Concern over collapsed wall at County Limerick graveyard

Norma Prendiville

Reporter:

Norma Prendiville

Concerns: Cllr Stephen Keary
THE collapsed wall of the old church in Knockpatrick graveyard continues to cause concern, local councillors insisted when the matter was raised at a meeting of the Rathkeale area committee earlier this month.

THE collapsed wall of the old church in Knockpatrick graveyard continues to cause concern, local councillors insisted when the matter was raised at a meeting of the Rathkeale area committee earlier this month.

Masonry from the collapsed wall has been cleared from adjacent graves since councillors first drew attention to the problem some months ago.

But now, it appears, that an unsupported arch in the wall has been deemed unsafe and it has been fenced off as a temporary measure. “The concern is that any work close to the arch would cause the arch to collapse,” area engineer Barry Martin told councillors. “A risk assessment might need to be carried out.”

But Cllr Stephen Keary argued that the simplest way to deal with the situation would be to repair the arch and the wall.

“Or to level what is unsafe,” Cllr John Sheahan added.

Council archaeologist Sarah MacCutcheon told the councillors that the OPW staffing levels were reduced and in any case they could only work on buildings in state ownership. Knockpatrick is not, so Mininisterial consent would have to be obtained before the council could carry out any work on what is listed as a national monument. “We are preparing ministerial consent to probably take down the arch,” she said but it would take a number of weeks. The evidence was that some bad repair work had been carried out on the wall previously, which included using cement. “Some of what is built up is not original. It might be a case of taking it back to the original,” she added. The aim would be to consolidate what is right.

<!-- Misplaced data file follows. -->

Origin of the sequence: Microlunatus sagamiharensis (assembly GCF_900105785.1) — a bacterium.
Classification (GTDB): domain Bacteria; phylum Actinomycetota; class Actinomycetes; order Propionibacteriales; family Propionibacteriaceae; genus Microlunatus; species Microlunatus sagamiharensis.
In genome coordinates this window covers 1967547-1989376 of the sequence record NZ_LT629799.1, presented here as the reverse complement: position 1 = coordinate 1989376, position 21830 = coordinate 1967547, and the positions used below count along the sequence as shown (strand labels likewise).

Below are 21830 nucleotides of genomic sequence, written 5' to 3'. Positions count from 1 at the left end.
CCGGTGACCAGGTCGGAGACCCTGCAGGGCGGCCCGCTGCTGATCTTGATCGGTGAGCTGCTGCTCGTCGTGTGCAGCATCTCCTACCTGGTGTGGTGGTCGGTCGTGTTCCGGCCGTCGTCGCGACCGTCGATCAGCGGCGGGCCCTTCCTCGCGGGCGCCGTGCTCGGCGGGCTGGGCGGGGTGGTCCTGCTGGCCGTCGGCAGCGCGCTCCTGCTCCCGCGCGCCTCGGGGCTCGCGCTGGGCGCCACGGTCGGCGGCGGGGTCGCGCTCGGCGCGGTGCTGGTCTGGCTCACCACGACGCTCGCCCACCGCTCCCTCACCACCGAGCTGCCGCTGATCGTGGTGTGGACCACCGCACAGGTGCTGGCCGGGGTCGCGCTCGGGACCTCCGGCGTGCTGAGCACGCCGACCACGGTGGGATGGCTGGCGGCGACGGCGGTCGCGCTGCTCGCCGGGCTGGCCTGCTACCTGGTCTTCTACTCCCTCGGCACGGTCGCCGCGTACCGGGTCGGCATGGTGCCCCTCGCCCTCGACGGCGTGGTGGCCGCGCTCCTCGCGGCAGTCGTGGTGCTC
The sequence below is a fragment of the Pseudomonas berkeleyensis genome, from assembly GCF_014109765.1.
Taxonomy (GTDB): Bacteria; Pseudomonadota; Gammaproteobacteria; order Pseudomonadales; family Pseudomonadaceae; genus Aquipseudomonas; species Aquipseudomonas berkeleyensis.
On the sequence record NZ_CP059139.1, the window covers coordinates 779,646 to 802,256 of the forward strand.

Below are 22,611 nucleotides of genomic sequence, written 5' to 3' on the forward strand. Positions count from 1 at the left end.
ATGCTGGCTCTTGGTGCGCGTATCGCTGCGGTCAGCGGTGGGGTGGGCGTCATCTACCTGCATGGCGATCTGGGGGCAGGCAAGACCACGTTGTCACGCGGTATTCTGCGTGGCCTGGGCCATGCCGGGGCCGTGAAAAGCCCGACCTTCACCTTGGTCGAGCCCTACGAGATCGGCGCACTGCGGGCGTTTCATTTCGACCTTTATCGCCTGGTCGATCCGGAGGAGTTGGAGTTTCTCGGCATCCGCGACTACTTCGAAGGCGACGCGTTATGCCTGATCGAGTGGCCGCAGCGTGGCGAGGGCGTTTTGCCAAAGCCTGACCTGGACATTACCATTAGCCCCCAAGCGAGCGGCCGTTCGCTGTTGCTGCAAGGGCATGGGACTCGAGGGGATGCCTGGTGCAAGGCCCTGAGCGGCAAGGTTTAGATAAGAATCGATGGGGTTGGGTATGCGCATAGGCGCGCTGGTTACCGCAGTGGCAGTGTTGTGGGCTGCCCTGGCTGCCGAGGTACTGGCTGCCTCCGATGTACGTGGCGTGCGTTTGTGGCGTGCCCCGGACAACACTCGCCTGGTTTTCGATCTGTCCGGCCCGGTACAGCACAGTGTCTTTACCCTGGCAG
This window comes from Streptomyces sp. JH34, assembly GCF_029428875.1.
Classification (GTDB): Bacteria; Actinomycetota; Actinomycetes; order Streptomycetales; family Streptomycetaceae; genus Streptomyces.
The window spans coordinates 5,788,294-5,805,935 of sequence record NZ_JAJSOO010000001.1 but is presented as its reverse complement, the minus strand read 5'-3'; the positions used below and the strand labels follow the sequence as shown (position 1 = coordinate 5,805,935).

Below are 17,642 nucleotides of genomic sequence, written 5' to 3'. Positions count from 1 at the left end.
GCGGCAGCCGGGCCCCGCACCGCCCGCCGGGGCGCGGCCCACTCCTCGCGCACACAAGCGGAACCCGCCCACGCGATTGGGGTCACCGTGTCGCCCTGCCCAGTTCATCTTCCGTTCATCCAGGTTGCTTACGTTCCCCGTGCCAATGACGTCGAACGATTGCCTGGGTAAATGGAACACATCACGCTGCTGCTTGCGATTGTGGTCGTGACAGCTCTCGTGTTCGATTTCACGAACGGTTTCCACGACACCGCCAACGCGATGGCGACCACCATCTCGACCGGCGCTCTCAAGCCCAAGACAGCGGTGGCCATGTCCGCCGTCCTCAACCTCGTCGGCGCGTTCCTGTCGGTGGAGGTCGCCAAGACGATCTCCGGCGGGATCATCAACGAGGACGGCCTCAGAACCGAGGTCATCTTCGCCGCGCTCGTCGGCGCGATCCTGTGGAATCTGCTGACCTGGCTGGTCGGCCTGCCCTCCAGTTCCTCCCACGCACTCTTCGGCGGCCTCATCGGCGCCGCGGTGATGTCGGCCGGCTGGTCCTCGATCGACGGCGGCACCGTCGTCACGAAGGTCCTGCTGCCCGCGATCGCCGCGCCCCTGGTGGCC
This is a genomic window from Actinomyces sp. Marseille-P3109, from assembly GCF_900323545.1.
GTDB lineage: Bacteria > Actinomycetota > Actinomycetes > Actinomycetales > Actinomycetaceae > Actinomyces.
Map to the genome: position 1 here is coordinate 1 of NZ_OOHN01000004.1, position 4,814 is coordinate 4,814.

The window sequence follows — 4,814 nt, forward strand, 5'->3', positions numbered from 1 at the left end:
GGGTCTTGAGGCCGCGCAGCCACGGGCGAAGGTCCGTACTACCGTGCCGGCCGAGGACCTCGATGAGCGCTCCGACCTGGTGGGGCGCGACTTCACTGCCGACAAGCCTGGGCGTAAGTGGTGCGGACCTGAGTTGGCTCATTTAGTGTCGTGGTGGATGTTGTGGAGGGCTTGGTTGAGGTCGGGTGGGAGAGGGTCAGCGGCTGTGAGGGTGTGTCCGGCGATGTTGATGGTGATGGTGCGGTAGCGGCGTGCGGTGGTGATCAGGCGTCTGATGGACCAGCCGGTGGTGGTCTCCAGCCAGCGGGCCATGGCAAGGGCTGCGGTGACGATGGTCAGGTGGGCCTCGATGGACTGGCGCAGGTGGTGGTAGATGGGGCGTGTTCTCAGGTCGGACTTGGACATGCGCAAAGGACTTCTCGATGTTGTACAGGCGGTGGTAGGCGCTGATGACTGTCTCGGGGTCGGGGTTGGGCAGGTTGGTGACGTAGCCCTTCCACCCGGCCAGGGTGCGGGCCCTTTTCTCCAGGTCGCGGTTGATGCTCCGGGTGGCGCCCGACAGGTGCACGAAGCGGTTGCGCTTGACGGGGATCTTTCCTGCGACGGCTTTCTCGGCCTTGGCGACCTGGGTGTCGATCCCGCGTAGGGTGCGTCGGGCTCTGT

But Cllr Keary complained that a wall which fell in the graveyard in Clonshire over two and a half years ago was still being ignored. However, Ms MacCutcheon said the delay arose because of possible litigation against members of the public who had knocked the wall. That had to be clarified. In the meantime, a change in regulations meant that Leader funding could be used for work on recorded monuments.

The church in Clonshire, she said, was a very old one, dating from the 12th century. “There are very few in Limerick.”

A conservation engineer has been appointed and the gable will be re-instated, she added, the south –east corner of the building will be consolidated and she expected the work to be completed by the end of 2014.